I’ve had a few people ask how I line up my panoramas, so I thought it was about time I shared my processing technique.

Currently I am using PTGui, its a pretty cool program and works really well. The only proviso is that you have a panoramic head that is correctly aligned for your camera and lens. Without this its likly that the software will have a hard time getting straight lines properly aligned. It took me quite a bit of time to get this nailed, but the pain was worth it.

Firstly I batch process my images in Photomatix for HDR. This is obviously optional.

Select the images in Bridge or Explorer. Here you can see that I have a full set of ‘up down and straight’ shots.

Fire up PTGui and you are presented with the screen below

Drag your images into the window and they will appear in the top portion of the window. PTGui does a good job of setting them up in the same orientation.

There are a couple of things to note here:

  • Enter the correct focal length of the lens and crop factor. I use a 8-16mm Sigma and find the 7.98 works better than a straight 8mm. The crop factor is also slightly different from the exact x1.6.
  • Make sure that you have the correct type of lens selected – either fisheye or rectiliniar.
  • Click on the ‘Advanced’ button on the right to reveal more tweaking tabs.

Click on the ‘Align Images’ button and the application will do its thing, another window will pop up displaying the image stitched together. The initial result may or may not be good, this comes down to having a fair amount of overlap in the shots themselves and a well aligned head.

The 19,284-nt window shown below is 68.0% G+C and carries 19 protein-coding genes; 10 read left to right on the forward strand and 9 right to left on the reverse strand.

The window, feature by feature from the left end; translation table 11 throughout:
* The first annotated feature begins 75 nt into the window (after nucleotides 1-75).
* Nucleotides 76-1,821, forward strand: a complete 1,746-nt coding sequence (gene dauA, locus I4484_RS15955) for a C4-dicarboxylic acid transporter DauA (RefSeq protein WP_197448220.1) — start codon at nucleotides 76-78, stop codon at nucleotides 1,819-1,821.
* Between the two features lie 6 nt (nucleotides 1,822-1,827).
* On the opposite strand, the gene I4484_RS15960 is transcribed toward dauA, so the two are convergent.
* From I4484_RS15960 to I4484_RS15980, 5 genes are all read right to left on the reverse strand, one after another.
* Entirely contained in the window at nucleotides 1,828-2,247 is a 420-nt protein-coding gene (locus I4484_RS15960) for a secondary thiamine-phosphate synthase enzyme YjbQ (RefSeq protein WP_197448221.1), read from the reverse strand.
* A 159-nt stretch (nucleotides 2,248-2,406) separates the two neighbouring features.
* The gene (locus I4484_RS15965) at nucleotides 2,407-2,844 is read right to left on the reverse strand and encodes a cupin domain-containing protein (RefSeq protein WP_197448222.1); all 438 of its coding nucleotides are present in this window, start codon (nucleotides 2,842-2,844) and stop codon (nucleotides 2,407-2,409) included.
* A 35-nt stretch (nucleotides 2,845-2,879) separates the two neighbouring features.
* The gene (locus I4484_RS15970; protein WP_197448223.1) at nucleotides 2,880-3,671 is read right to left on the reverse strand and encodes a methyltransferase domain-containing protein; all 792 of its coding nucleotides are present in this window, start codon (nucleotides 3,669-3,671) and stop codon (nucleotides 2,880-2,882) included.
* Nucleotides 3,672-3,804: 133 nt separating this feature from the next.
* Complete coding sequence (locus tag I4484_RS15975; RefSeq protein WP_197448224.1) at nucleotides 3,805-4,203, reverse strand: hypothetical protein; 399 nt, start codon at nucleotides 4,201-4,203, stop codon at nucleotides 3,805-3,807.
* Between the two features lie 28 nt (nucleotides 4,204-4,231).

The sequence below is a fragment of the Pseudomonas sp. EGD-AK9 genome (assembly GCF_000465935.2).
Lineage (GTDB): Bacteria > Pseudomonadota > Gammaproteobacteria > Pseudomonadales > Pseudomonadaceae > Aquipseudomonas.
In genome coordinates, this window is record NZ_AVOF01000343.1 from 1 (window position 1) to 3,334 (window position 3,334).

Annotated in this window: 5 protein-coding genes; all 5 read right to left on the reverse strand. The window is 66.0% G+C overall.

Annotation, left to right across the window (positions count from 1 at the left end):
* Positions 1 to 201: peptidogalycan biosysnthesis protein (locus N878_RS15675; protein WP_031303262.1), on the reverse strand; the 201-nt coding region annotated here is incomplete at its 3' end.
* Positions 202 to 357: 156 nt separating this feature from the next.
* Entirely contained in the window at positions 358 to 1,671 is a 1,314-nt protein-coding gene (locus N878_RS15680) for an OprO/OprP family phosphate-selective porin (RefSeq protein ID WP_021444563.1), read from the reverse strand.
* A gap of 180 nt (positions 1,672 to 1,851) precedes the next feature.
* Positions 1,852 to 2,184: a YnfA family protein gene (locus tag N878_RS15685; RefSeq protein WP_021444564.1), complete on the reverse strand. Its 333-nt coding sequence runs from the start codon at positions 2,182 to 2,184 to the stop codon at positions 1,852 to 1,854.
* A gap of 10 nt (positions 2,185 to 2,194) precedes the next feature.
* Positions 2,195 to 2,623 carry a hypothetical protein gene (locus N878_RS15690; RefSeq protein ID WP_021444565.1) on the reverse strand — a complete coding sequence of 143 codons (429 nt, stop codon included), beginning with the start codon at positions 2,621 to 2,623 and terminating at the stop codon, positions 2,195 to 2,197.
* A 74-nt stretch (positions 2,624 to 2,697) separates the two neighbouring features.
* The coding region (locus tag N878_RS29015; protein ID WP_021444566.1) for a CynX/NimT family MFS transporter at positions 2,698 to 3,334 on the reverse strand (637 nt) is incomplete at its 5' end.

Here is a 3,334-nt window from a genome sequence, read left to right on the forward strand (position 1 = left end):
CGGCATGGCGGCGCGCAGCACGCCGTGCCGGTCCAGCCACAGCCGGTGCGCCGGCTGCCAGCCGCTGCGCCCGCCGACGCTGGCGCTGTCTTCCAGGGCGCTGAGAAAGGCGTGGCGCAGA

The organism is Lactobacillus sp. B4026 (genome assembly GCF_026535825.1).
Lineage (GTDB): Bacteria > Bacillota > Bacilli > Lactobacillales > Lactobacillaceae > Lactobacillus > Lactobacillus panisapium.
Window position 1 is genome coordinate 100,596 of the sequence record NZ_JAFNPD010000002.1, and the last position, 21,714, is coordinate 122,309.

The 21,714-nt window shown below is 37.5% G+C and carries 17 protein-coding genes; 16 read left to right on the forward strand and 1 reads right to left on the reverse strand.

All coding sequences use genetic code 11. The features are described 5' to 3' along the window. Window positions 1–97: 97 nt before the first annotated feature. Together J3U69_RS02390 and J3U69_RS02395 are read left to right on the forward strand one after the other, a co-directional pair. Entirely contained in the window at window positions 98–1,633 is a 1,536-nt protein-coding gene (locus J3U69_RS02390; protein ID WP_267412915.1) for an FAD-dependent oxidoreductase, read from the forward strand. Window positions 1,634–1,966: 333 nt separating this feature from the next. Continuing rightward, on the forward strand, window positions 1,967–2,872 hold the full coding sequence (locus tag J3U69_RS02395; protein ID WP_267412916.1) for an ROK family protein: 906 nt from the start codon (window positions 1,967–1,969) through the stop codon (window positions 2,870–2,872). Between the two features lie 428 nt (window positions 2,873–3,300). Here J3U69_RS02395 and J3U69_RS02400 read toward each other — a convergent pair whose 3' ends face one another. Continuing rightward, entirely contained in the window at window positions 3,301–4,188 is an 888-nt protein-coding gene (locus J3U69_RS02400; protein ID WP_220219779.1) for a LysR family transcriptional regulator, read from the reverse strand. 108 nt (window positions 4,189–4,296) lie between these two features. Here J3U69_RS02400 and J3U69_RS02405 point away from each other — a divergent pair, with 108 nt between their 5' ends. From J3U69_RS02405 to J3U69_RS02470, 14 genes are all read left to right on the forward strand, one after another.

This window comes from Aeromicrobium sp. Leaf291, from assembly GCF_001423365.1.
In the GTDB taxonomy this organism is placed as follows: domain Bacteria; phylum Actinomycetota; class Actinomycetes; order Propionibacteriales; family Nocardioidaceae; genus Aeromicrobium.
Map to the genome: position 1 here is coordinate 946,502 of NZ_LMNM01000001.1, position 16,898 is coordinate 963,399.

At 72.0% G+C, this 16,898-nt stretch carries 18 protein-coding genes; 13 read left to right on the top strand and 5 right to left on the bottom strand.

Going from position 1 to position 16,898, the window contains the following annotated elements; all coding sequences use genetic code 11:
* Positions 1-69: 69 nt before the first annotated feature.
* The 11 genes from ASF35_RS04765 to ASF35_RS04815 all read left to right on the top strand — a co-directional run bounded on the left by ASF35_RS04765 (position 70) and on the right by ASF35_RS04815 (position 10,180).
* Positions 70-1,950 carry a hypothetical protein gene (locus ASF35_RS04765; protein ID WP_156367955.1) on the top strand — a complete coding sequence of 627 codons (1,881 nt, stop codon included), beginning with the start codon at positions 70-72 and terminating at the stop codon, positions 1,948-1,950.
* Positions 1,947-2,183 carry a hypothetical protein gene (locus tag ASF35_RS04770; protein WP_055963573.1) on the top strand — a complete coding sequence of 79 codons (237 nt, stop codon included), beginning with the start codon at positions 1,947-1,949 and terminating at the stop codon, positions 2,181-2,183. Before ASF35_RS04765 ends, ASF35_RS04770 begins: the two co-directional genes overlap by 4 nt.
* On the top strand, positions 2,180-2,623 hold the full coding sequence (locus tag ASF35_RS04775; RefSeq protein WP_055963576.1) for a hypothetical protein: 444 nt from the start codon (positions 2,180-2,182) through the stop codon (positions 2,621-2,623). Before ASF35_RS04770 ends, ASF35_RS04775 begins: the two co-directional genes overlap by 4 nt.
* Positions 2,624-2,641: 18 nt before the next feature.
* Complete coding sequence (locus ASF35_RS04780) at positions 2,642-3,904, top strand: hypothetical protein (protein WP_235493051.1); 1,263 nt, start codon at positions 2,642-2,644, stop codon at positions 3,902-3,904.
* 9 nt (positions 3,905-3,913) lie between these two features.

The next step is to use the control points table to get rid of any way out alignment. Click on the green grid icon fourth from the right in the main window.

Delete any control points that are above 50 in the distance range check the full image paying particular attention to the verticals and horizontals. To do this simply click the top control point and scroll down . Holding the shift key select the range, click and press delete on the keyboard.

This can be further tuned by deleting points that are further apart. To get a ‘very good’ all control points have to be below 10 I believe.

To view or add the control points themselves use the ‘Control points tab on the main application window.

  • Images that are linked are shown in bold on the tabs.
  • If no points are visible on a particular image these can be added manually to adjacent images.
  • If verticals are not vertical, select the same image in both panes, place the cross-hairs on the vertical point in one pane, then the other. When the flashing number appears right click and select vertical. This will appear at the foot of the window in the table under the ‘Type’ column.
  • The same can be done for horizontal lines.

Another neat feature in the latest versions of the software is the mask tab. This enables the user to mask in or out parts of an image. This is especially useful if the image has a lot of movement, particularly cars or people.

Simply paint green to keep, red to remove. Be careful though, this can only be done on the overlaps.

Select the Optimize tab and simply click on the ‘Run Optimizer’ button.

Minimize Lens Distortion can make a difference, however I generally leave this at ‘Medium’

The next step is optional. Select the Exposure / HDR tab and click ‘Optimize Now’ this will tweak the vignette that may occur on very wide angle lenses.

The final step in the process is to create the panorama itself.

  • Select the file size and output format.
  • Decide where the image is to be saved.
  • Click ‘Create Panorama’.

Depending upon how much bending of the image is required will make a huge difference to how long this takes. Sometimes its a good idea to get a cuppa or do the washing up, others its over very quickly indeed.

Here’s the image itself just before being stitched.

You can see the full zoomable 360 in THIS POST